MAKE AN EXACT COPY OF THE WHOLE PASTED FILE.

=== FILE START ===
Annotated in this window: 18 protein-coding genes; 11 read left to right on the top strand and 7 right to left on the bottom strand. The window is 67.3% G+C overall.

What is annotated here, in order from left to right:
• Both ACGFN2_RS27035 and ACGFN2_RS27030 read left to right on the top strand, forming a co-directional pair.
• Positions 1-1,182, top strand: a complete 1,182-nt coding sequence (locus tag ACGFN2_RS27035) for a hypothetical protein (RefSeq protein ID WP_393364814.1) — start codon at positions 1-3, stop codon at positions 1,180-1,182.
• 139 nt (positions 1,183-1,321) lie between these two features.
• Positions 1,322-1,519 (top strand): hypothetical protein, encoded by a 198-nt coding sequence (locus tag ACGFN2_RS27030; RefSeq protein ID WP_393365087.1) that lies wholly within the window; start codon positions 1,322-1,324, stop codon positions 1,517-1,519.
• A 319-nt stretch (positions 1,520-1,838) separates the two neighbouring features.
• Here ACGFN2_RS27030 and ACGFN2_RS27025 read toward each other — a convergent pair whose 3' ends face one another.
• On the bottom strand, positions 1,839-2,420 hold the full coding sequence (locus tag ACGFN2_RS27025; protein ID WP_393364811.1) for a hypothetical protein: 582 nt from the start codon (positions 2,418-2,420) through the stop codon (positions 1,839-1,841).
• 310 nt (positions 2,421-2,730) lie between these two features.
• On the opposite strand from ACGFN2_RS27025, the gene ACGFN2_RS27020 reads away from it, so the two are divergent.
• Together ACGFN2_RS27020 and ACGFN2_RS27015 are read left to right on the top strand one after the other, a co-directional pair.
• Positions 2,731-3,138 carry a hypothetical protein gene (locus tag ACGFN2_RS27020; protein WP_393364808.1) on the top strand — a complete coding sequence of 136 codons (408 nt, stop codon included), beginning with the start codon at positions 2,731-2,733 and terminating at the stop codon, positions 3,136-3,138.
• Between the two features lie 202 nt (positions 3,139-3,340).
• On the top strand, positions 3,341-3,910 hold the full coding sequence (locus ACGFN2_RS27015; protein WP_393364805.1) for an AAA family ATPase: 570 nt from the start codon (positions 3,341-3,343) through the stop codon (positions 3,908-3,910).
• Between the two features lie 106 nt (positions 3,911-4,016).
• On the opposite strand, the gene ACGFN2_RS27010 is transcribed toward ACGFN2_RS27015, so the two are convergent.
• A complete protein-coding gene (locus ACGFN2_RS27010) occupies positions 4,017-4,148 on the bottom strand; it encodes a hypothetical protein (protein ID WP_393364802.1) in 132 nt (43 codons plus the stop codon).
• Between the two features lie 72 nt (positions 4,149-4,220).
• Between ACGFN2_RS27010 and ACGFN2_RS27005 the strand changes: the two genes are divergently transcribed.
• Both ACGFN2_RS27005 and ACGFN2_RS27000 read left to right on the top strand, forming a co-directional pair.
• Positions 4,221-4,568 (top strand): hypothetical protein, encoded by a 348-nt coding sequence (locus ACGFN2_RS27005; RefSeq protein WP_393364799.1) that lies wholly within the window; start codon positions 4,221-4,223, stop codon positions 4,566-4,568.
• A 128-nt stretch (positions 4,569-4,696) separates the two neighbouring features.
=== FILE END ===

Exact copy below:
Annotated in this window: 18 protein-coding genes; 11 read left to right on the top strand and 7 right to left on the bottom strand. The window is 67.3% G+C overall.

What is annotated here, in order from left to right:
• Both ACGFN2_RS27035 and ACGFN2_RS27030 read left to right on the top strand, forming a co-directional pair.
• Positions 1-1,182, top strand: a complete 1,182-nt coding sequence (locus tag ACGFN2_RS27035) for a hypothetical protein (RefSeq protein ID WP_393364814.1) — start codon at positions 1-3, stop codon at positions 1,180-1,182.
• 139 nt (positions 1,183-1,321) lie between these two features.
• Positions 1,322-1,519 (top strand): hypothetical protein, encoded by a 198-nt coding sequence (locus tag ACGFN2_RS27030; RefSeq protein ID WP_393365087.1) that lies wholly within the window; start codon positions 1,322-1,324, stop codon positions 1,517-1,519.
• A 319-nt stretch (positions 1,520-1,838) separates the two neighbouring features.
• Here ACGFN2_RS27030 and ACGFN2_RS27025 read toward each other — a convergent pair whose 3' ends face one another.
• On the bottom strand, positions 1,839-2,420 hold the full coding sequence (locus tag ACGFN2_RS27025; protein ID WP_393364811.1) for a hypothetical protein: 582 nt from the start codon (positions 2,418-2,420) through the stop codon (positions 1,839-1,841).
• 310 nt (positions 2,421-2,730) lie between these two features.
• On the opposite strand from ACGFN2_RS27025, the gene ACGFN2_RS27020 reads away from it, so the two are divergent.
• Together ACGFN2_RS27020 and ACGFN2_RS27015 are read left to right on the top strand one after the other, a co-directional pair.
• Positions 2,731-3,138 carry a hypothetical protein gene (locus tag ACGFN2_RS27020; protein WP_393364808.1) on the top strand — a complete coding sequence of 136 codons (408 nt, stop codon included), beginning with the start codon at positions 2,731-2,733 and terminating at the stop codon, positions 3,136-3,138.
• Between the two features lie 202 nt (positions 3,139-3,340).
• On the top strand, positions 3,341-3,910 hold the full coding sequence (locus ACGFN2_RS27015; protein WP_393364805.1) for an AAA family ATPase: 570 nt from the start codon (positions 3,341-3,343) through the stop codon (positions 3,908-3,910).
• Between the two features lie 106 nt (positions 3,911-4,016).
• On the opposite strand, the gene ACGFN2_RS27010 is transcribed toward ACGFN2_RS27015, so the two are convergent.
• A complete protein-coding gene (locus ACGFN2_RS27010) occupies positions 4,017-4,148 on the bottom strand; it encodes a hypothetical protein (protein ID WP_393364802.1) in 132 nt (43 codons plus the stop codon).
• Between the two features lie 72 nt (positions 4,149-4,220).
• Between ACGFN2_RS27010 and ACGFN2_RS27005 the strand changes: the two genes are divergently transcribed.
• Both ACGFN2_RS27005 and ACGFN2_RS27000 read left to right on the top strand, forming a co-directional pair.
• Positions 4,221-4,568 (top strand): hypothetical protein, encoded by a 348-nt coding sequence (locus ACGFN2_RS27005; RefSeq protein WP_393364799.1) that lies wholly within the window; start codon positions 4,221-4,223, stop codon positions 4,566-4,568.
• A 128-nt stretch (positions 4,569-4,696) separates the two neighbouring features.